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One of the primary focuses of the Saw franchise are the traps set up by John Kramer, also known as "the Jigsaw Killer" or simply "Jigsaw", and his accomplices. Jigsaw places individuals into traps for having wasted or misused their lives; each trap serving the purpose of testing the victim's will to live. As such, these devices force subjects into near-death situations where they are typically given the opportunity to either save themselves or die. In accordance with Jigsaw's ideology, the traps are meant to act as a form of immediate rehabilitation for the subject upon completion, rewarding the survivors with a new lease on life and ridding them of their vices.

These traps, also called "games" come in 7 varieties, though some can fall into more than one of these categories:

  • Standard Traps - Devices or scenarios applied to a victim, usually with the effect of killing the test subject if not removed by completing a given task within a specified time period. There are some traps, however, that are rigged to be impossible to escape.
  • Competition Traps - Traps involving two or more victims who can pass their tests individually, but only at the expense of other victims in the trap. Only one or two people are able to survive these tests, depending on how many people are involved in a trap of this type.
  • Tests - Games that involve a victim being given "rules", or more accurately, instructions for a specific task. The outcome of the test is affected by whether or not the victim follows the "rules" and wins or breaks the "rules" and loses. Losing usually results in the death of the character or some other sort of loss, such as suffering serious injuries or causing the deaths of loved ones and friends.
  • Trials - A series of tests or traps that the victims must face with the intent of gauging the characters' psychological progress from their first game to their final test.
  • Security Traps - Traps designed to halt the progress of their victims or prevent them from escaping. These types of traps are also used to protect Jigsaw and his followers from the intervention of the police or other intruders.
  • Execution Traps - Traps that weren't designed as games on their own, but were instead used to kill certain victims that failed to accomplish their tasks.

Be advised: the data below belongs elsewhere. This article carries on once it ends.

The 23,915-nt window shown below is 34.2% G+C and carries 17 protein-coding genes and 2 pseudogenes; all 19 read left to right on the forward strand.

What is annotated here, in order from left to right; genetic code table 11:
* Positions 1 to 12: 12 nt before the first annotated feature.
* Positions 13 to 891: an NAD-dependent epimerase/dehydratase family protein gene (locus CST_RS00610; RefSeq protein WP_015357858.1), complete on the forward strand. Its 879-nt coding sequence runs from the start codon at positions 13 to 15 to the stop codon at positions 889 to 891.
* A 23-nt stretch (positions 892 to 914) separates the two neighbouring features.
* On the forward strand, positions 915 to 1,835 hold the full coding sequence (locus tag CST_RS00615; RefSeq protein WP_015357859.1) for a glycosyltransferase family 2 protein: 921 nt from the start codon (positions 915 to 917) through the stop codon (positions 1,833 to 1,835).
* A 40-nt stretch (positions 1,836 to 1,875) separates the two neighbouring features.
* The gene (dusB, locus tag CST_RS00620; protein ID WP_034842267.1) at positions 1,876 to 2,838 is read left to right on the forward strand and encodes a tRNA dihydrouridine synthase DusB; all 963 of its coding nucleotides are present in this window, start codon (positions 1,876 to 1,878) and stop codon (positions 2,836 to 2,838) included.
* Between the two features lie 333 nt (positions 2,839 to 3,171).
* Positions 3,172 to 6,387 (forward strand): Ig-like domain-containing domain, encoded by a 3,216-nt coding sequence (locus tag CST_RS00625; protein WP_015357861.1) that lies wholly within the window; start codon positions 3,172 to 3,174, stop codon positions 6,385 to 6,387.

• Inescapable Traps - Similar to Execution Traps, but aren't preceded by games and were just used to kill people. These traps were not designed by John Kramer, as it goes against his ideology of giving every person a chance to win his or her game.

Many of the games, especially the Trials, involve a rigged area from which the victim must escape, which are often based on their interactions with other people. In most cases, the traps are created for people Jigsaw deems unappreciative of their lives and are designed to ironically reflect the characters' flaws, with a few exceptions, such as the Security Traps. In all these situations, the victim must perform dangerous tasks, mutilate themselves, or harm others to escape.

The victims are usually informed about their traps by use of a recorded video or cassette tape, which either plays automatically once a victim awakens, or is played by the victim manually. The video recordings tend to feature Billy the Puppet giving the instructions to the victims. On other occasions, however, Jigsaw gives the directions to the trap in person, while in Security Traps, little or no warning is given. Clocks and time are common themes in the games, as almost all of Jigsaw's traps require the victim to complete a task within a certain time period. While the majority of traps have solutions to them, with the exception of the inescapable traps, few characters have survived them.

Traps in the Saw movies

Traps in the Saw video games

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